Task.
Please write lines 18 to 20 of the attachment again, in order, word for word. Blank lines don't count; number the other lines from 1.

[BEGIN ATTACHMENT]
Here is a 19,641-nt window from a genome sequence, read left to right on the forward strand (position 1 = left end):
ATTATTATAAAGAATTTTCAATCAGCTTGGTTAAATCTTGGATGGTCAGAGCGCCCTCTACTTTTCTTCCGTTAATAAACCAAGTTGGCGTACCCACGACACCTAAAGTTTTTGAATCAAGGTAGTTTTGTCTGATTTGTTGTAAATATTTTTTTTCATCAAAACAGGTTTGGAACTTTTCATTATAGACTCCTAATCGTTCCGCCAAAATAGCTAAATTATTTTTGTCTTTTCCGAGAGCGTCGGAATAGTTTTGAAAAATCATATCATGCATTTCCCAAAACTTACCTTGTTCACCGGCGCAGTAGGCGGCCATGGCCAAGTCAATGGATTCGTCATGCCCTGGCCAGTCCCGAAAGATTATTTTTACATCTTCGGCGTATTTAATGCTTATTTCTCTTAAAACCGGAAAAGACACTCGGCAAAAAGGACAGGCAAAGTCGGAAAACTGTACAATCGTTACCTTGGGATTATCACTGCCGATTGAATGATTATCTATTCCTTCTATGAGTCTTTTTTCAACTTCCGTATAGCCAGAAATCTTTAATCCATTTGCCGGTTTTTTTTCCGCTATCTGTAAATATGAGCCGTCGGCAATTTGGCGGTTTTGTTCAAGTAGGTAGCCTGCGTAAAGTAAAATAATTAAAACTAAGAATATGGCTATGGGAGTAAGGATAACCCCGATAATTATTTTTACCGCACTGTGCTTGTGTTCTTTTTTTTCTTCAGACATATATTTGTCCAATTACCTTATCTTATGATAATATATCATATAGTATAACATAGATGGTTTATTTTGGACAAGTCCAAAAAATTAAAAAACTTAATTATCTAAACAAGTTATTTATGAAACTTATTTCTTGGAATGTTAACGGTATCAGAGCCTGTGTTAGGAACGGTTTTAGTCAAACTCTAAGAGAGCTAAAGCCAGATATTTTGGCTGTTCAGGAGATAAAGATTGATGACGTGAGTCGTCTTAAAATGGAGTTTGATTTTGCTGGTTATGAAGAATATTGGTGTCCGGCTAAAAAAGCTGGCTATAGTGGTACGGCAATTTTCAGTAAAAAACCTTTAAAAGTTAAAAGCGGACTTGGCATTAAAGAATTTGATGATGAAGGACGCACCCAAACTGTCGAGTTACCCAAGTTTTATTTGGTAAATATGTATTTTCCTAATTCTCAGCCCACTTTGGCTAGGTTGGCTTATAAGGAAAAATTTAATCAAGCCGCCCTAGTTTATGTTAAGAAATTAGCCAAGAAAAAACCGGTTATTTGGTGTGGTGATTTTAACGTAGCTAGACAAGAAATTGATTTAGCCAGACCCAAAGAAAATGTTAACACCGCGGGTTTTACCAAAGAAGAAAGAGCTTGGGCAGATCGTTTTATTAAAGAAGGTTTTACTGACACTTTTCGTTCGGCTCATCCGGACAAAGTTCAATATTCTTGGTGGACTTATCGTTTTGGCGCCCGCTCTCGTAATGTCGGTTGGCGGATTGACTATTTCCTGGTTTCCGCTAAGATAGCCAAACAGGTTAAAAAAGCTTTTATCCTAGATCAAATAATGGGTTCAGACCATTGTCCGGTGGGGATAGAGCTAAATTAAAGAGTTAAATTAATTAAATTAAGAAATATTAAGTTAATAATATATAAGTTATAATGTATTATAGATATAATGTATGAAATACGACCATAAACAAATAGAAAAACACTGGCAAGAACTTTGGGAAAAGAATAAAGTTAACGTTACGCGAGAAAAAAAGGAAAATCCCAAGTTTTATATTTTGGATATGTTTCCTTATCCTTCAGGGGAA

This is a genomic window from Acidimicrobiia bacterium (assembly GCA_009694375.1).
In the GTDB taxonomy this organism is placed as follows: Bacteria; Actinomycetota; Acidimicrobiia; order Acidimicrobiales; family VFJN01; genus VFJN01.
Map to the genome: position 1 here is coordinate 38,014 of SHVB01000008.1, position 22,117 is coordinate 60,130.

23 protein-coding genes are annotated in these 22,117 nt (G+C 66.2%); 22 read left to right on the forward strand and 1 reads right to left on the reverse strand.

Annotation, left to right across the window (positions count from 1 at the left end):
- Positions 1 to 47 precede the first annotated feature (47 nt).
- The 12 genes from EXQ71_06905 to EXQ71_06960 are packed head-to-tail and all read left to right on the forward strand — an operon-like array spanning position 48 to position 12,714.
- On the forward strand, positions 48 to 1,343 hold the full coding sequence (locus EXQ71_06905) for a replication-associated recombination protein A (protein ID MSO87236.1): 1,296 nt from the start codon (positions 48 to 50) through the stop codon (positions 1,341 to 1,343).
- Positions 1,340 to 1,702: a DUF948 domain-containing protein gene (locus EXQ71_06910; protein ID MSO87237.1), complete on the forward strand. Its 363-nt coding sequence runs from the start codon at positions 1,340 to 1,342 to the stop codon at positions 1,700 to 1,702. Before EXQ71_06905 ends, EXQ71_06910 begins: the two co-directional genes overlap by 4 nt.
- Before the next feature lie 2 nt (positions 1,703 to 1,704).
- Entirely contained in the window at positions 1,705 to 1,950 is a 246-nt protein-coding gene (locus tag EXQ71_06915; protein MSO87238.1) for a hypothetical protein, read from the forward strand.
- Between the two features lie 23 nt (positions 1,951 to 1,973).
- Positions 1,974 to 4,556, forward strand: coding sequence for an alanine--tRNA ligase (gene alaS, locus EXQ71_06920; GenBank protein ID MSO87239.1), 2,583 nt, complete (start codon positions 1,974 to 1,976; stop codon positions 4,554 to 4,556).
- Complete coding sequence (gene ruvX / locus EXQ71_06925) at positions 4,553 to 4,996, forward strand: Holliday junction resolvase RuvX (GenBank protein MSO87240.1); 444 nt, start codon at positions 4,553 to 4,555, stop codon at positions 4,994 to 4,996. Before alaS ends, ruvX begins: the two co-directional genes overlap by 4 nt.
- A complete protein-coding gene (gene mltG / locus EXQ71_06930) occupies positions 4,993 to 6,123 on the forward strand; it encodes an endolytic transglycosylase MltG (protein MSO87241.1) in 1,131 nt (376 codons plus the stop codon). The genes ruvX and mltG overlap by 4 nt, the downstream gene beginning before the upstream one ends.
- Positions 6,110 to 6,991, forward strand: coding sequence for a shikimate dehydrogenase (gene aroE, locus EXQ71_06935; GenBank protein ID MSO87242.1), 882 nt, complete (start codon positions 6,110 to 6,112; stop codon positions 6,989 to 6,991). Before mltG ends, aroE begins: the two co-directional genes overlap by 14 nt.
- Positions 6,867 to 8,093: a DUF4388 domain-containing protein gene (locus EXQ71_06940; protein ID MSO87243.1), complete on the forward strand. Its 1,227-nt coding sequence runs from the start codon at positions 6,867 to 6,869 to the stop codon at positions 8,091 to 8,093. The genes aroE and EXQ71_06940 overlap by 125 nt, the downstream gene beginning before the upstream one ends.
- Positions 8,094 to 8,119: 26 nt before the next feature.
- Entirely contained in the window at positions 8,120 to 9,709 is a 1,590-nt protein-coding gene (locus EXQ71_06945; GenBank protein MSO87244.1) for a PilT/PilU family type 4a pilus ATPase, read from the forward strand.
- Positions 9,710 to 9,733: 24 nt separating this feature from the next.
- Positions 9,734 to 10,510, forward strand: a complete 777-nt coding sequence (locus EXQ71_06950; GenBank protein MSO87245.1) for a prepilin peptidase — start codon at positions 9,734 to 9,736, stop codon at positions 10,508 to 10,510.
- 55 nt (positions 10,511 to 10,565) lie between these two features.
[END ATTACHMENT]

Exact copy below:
- Positions 6,110 to 6,991, forward strand: coding sequence for a shikimate dehydrogenase (gene aroE, locus EXQ71_06935; GenBank protein ID MSO87242.1), 882 nt, complete (start codon positions 6,110 to 6,112; stop codon positions 6,989 to 6,991). Before mltG ends, aroE begins: the two co-directional genes overlap by 14 nt.
- Positions 6,867 to 8,093: a DUF4388 domain-containing protein gene (locus EXQ71_06940; protein ID MSO87243.1), complete on the forward strand. Its 1,227-nt coding sequence runs from the start codon at positions 6,867 to 6,869 to the stop codon at positions 8,091 to 8,093. The genes aroE and EXQ71_06940 overlap by 125 nt, the downstream gene beginning before the upstream one ends.
- Positions 8,094 to 8,119: 26 nt before the next feature.